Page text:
We have also published the data set here and the data is pre-loaded into Zoatrack here, so you can play around with the detection data straight onto maps of Jervis Bay and see how the blue-spotted flathead moved over the 60 day study. It also has a CC-BY license so the data can be freely reused with attribution by other researchers or as examples in classes.
We found that blue-spotted flathead exhibit two broad movement patterns within Jervis Bay. A majority of fish in this study remained within a small compact area and didn’t move more than a few hundred metres from where they were first tagged; however, a number of fish also made larger-scale movements.
Our study, the first to document the movement of blue-spotted flathead, provides clear evidence of short-term site attachment and compact space use by part of the blue-spotted flathead population in Jervis Bay. The area used by tagged fish showing site attachment over a 60-day study period was much smaller than no-take sanctuary zones on soft sediments in Jervis Bay Marine Park. However, our results also suggest that part of the population is also non-resident and moves over larger areas. While these results suggest that blue-spotted flathead may respond positively to protection provided by the no-take sanctuary zones in place, further tracking on a larger number of fish is needed to determine exactly what proportion of the population shows site attachment and if it continues over the long term. Lastly, our results demonstrate that if we are to effectively manage fish found on soft sediments we need to revisit the current view that fish on this habitat are unlikely to show site attachment.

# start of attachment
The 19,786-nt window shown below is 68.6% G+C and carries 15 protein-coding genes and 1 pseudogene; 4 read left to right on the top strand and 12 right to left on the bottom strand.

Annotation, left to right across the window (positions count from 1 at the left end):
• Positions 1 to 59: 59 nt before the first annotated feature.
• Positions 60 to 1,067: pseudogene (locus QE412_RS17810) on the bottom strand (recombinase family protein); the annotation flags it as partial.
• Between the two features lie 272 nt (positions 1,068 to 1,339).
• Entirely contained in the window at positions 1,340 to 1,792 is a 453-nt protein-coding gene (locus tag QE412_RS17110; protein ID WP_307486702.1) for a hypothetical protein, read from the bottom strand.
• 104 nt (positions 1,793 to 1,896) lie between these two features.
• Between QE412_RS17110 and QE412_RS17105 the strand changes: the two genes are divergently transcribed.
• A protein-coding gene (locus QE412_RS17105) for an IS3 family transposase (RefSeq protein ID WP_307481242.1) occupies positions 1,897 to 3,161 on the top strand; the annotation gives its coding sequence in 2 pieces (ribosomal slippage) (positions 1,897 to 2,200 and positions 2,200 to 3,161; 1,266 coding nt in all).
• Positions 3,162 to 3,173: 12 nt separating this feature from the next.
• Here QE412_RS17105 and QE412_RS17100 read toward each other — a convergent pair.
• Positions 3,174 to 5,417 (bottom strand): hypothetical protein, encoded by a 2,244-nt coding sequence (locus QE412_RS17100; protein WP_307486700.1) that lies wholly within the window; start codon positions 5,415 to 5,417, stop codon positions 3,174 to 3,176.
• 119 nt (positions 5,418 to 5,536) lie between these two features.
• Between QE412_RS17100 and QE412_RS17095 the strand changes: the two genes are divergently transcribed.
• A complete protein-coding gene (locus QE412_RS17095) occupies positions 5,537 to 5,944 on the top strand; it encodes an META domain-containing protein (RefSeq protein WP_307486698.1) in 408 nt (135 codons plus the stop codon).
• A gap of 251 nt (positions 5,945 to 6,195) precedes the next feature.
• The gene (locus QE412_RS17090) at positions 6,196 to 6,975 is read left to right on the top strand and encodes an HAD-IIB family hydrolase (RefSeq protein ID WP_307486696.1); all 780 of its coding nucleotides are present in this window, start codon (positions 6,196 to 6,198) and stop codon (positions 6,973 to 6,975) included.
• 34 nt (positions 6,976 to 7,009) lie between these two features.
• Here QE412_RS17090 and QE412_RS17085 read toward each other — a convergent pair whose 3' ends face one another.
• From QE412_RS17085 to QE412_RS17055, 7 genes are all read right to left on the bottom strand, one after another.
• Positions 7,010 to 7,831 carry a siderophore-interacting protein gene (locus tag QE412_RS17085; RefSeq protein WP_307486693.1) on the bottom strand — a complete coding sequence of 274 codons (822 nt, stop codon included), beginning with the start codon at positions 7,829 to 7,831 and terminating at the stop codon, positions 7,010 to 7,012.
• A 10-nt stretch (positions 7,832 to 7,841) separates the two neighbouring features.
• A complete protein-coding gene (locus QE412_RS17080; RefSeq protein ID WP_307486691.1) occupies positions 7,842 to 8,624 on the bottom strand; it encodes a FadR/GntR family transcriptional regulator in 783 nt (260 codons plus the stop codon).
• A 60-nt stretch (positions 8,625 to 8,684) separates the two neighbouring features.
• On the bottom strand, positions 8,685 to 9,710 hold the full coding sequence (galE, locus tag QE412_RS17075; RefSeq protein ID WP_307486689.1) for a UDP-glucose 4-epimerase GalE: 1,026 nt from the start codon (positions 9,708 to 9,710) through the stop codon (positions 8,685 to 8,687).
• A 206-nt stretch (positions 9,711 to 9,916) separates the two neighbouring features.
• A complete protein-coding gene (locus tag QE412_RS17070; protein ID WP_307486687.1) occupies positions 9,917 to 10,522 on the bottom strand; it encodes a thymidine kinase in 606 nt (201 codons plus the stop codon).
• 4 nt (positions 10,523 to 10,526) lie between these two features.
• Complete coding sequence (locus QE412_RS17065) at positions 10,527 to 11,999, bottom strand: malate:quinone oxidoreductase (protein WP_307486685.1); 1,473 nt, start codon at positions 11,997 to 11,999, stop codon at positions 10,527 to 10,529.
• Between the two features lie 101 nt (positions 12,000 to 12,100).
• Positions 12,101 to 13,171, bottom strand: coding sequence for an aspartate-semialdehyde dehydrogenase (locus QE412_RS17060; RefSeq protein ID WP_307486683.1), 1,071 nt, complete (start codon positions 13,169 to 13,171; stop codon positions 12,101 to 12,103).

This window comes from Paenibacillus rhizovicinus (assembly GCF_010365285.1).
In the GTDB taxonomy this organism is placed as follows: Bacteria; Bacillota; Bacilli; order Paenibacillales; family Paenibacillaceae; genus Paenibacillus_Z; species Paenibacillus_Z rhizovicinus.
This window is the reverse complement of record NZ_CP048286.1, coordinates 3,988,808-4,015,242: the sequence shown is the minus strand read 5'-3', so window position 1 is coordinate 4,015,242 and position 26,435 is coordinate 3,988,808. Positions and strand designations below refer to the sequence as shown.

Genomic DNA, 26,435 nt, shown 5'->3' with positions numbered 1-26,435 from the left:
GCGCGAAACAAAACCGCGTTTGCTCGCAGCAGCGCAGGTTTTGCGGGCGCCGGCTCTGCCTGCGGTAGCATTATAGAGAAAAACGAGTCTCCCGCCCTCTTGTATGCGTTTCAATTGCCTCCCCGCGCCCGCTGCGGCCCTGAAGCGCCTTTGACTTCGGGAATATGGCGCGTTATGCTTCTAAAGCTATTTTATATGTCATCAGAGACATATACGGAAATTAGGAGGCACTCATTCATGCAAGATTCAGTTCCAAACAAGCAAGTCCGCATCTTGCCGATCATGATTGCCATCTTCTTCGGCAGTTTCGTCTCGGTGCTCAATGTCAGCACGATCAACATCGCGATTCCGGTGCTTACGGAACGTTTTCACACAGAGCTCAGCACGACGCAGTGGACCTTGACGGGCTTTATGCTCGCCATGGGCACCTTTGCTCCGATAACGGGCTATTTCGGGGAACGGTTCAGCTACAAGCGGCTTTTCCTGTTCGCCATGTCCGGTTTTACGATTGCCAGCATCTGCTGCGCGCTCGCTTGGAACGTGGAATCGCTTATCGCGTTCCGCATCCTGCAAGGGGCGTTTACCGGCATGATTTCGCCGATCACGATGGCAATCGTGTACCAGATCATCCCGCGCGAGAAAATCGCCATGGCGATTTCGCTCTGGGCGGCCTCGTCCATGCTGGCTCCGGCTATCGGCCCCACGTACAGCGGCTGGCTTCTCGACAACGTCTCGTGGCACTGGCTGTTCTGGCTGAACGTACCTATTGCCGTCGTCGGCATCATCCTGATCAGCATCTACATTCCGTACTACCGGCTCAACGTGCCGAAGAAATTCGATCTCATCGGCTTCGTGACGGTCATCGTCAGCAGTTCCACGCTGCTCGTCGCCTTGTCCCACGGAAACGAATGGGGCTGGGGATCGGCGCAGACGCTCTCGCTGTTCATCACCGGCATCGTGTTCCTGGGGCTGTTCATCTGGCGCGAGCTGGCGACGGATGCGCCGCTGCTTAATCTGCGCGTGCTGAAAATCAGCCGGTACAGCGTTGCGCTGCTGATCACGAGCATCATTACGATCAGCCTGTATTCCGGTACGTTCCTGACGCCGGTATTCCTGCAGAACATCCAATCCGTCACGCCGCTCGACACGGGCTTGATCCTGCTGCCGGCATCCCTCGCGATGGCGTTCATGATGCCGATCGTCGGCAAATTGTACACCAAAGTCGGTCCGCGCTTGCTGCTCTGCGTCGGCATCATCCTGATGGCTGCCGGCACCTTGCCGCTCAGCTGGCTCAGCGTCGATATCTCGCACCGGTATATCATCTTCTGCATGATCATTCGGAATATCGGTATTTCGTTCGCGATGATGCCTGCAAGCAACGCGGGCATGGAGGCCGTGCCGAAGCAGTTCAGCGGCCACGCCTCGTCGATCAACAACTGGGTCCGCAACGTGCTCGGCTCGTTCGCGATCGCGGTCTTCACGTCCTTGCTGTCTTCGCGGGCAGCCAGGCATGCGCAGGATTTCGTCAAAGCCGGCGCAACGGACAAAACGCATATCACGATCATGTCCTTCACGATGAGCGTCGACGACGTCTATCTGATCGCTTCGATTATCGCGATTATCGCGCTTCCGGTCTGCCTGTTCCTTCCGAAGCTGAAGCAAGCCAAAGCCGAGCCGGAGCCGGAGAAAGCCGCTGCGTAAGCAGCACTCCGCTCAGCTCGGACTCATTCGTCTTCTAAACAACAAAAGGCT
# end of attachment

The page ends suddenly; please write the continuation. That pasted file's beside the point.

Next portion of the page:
The results of this and other studies have helped in designing the passive tracking array currently in place in Jervis Bay. Using passive receivers allow us to detect tagged fish without the need to be on out the water. Currently there are ~50 of these receivers in place and the “NSW DPI Jervis Bay Tracking Array” is one of the best tracking setups in the Southern Hemisphere.
At present there are a number of tagged soft sediment associated species in the Bay including 48 blue-spotted flathead, 10 Longspine flathead and 17 Fiddler Rays. We have been tracking some of these for over 400 days and will have the results of these long term studies out soon…
Many thanks to the NSW DPI for their support of this project- especially the staff at the Huskisson Office, and to the numerous people that helped out in the field on this project in particular Ian Osterloh, Adrian Ferguson, Mark Fackerell, Matt Carr and Matt Rees. We also thank Duane Byrnes for providing valuable GIS assistance and Margie Andreason for proof reading a number of drafts of the paper.
Fetterplace, LC, Davis, AR, Neilson, JM, Taylor, MD and Knott, NA (2016). “Active acoustic tracking suggests that soft sediment fishes can show site attachment: a preliminary assessment of the movement patterns of the blue-spotted flathead (Platycephalus caeruleopunctatus).” Animal Biotelemetry 4(1): 1-11.
Fetterplace, LC, Taylor, MD, Knott, NA (2016) Data from: ‘Jervis Bay Marine Park: Active Tracking of Blue-spotted Flathead’. ZoaTrack.org. doi: http://dx.doi.org/10.4226/68/5701CE37BD10D